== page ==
Thanks to its ability to transport rate, demand, and load management messages to and from the Smart Grid across a wide variety of wired and wireless media, the soon-to-be finalized Smart Energy 2.0 (SEP2.0) Application Profile promises to be a key element of residential energy management systems. Capable of passing energy-related messages across nearly any wired or wireless home area network (HAN), SEP2.0 will allow the next generation of smart appliances, HVAC, lighting, and energy management systems to talk with each other – and interact with the Smart Grid. (Figure 1)
Figure 1: The Smart Energy 2.0 profile makes it possible to create an IP-based HAN that can manage every aspect of a home’s energy consumption and production across both wireless and wired media.
The first half of this article will provide an introduction to the Smart Energy 2.0 protocol, its capabilities and its applications. This will be followed by a discussion of what it will take to implement SEP2.0 in real-life applications and the challenges embedded systems designers will face.
SEP2.0 in brief
The Smart Energy Profile (SEP) 1.0/1.1 was originally developed to allow ZigBee low-power wireless networks to support communication between smart meters and products that that monitor, control, and automate the delivery and consumption of electricity and other utilities. Like most ZigBee profiles, it consists of a set of Application Objects and an Application Support Sublayer (APS) that reside on top of the ZigBee Pro Network layer protocol stack (Figure 2). They work in conjunction with the device-dependent ZigBee Device Object (ZDO) code to support a collection of application-specific features and commands, known as a Function Set. Depending on the application it supports, a ZigBee device can be associated with one or more Function Sets.
Figure 2: The ZigBee Smart Energy 1.x Application Profile accesses its 802.15.4 MAC/PHY via the ZigBee Pro protocol stack. (Courtesy of the ZigBee Alliance).
The SEP1.x profile’s Function Sets are primarily intended to support the functional requirements of smart meters used by electric, gas and water utilities to manage their distribution networks, automate their billing processes, and communicate with customers’ energy management systems. The smart meter also acts as a communication gateway between the utility and the customer. By enabling the exchange of messages about pricing, demand response, and peak load management, the smart meter allows residential and commercial customers to cut their utility bills while helping the utilities make better use of their resources.
The Smart Energy 2.0 Profile was created in response to the need for a single protocol to communicate with the growing universe of energy-aware devices and systems that are becoming common in homes and commercial buildings. As a result, the Function Sets currently defined under SEP2.0 were expanded to include:
- Demand Response & Load Control
- Directed Messaging
- Public Messaging
- Plug-in Electric Vehicle
- Distributed Energy Resource Management
- In-Premises Displays
- Smart Thermostats
- Load Controllers
- Meters (including non-revenue grade submeter)
- Plug-In Electric Vehicles (PEV)
- Smart Appliances
- Premises Energy Management Systems (PEM)
- Range Extenders
- Energy Services Interfaces (ESI)
- Pre-Payment Terminals
b)Figure 3: The ZigBee IP protocol stack (a) encapsulates ZigBee’s proprietary packet structure (b) within compressed IPv6 packets. When used in combination with the Smart Energy 2.0 Application profile, it provides a media-independent interface between the network and MAC layers of the stack that allows communication across nearly any IP-based network. (Courtesy of the ZigBee Alliance.)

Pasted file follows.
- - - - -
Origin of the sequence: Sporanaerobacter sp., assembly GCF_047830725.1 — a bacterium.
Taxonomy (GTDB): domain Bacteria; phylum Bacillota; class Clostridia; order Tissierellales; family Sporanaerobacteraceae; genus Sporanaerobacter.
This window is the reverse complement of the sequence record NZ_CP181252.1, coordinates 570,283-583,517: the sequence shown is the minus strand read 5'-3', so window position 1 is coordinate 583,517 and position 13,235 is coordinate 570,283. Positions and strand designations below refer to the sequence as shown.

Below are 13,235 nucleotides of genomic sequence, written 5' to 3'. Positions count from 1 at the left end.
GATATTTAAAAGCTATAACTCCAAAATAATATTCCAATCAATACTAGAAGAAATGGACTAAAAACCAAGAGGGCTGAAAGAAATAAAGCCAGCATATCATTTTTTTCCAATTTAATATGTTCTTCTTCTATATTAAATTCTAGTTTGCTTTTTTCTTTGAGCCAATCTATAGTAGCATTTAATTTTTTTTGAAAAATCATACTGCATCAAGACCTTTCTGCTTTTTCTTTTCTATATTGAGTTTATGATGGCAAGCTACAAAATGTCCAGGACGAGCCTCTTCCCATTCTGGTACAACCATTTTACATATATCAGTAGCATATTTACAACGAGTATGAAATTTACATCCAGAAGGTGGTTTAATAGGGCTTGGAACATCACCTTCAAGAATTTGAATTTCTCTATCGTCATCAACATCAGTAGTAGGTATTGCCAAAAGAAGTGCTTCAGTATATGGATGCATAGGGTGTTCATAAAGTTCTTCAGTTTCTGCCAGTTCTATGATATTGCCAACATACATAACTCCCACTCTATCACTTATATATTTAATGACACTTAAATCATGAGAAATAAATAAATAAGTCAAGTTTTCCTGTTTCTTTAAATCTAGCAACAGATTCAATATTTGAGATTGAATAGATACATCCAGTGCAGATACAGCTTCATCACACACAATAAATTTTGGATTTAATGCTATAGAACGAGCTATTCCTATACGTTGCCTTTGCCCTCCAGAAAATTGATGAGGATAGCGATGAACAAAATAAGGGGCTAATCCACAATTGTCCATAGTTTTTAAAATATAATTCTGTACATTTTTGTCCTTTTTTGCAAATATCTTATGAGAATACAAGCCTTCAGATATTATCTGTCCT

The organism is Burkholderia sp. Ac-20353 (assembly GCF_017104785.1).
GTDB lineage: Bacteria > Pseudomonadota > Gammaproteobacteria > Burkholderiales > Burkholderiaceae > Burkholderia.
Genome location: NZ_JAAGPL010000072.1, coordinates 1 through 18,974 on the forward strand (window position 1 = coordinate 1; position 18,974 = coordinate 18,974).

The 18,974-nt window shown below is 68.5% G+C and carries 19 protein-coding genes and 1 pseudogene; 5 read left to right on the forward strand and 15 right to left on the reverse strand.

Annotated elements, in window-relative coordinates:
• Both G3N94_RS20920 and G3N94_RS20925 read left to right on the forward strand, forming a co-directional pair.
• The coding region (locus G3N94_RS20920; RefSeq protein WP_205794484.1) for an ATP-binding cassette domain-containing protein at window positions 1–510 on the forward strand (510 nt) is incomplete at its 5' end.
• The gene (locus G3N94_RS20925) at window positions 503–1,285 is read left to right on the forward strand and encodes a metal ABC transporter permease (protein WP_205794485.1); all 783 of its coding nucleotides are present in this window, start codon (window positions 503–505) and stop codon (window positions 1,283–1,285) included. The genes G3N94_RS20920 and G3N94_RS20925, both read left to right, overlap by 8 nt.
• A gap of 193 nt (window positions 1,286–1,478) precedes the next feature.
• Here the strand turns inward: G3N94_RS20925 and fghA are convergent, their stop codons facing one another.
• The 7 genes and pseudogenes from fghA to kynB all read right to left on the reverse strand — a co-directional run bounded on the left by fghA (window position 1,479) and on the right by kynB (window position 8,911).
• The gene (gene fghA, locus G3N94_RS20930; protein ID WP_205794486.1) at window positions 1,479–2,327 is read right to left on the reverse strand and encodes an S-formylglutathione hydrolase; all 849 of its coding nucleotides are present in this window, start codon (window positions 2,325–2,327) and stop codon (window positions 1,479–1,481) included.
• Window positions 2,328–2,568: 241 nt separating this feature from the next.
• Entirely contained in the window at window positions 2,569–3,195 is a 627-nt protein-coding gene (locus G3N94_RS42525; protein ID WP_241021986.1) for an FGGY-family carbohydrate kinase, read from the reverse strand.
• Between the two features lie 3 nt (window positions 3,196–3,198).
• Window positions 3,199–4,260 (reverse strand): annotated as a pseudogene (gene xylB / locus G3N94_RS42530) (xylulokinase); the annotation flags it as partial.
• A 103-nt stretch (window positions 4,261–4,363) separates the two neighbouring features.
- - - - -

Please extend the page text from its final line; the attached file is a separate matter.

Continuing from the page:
The ZigBee IP stack also creates a clean interface at the transport layer that allows SEP2.0 packets to be carried by nearly any IP-based network technology. The most recent draft version of the SEP2.0 profile includes support for communication across ZigBee and 802.11 Wi-Fi wireless networks, as well as power line communication (PLC) networks which use the new HomePlug GP “green PHY.” Future versions of SEP2.0 will include support for sub-GHz ZigBee PHYs (802.15.4g) and other popular network technologies such as Ethernet and multimedia over coax (MoCA).
The new realities of the Smart Grid will create a demand for SEP2.0-enabled devices by both service providers and consumers. Among the first products to hit the market will be Energy Service Portals (ESPs) which connect the utility’s communication infrastructure and the HAN. Typically provided to consumers by the utility, these portals will use the SEP2.0 and Energy Services Interface (ESI) Application Profiles to provide a bridge between the SEP1.x protocol used by most of today’s smart meters and the home’s IP-based network. Depending on the particular utility, the ESP will be a dongle that resides within the smart meter, a stand-alone gateway (Figure 4), or a module within the home’s existing broadband access equipment (a DSL/cable modem or fiber ONT).
Figure 4: The Energy Service Portal serves as a bridge between the utility’s communication network and the HAN. (Courtesy of the ZigBee Alliance).
The Energy Service Portal’s application functions can also be integrated into a Home Energy Management System (Figure 5) that is connected to all energy-related devices within the home including washer/dryers, dishwashers, HVAC systems, and PHEV charging stations. Such a device can run automatic demand response programs that react to utility messages according to user set policies, as well as load analysis software that can provide the user with a detailed analysis of their real-time energy consumption pattern and behavior. The functions required to manage, buy, and sell the two-way electricity flows available from electric vehicles and rooftop photovoltaic systems can also be incorporated into the energy manager or implemented as a separate device.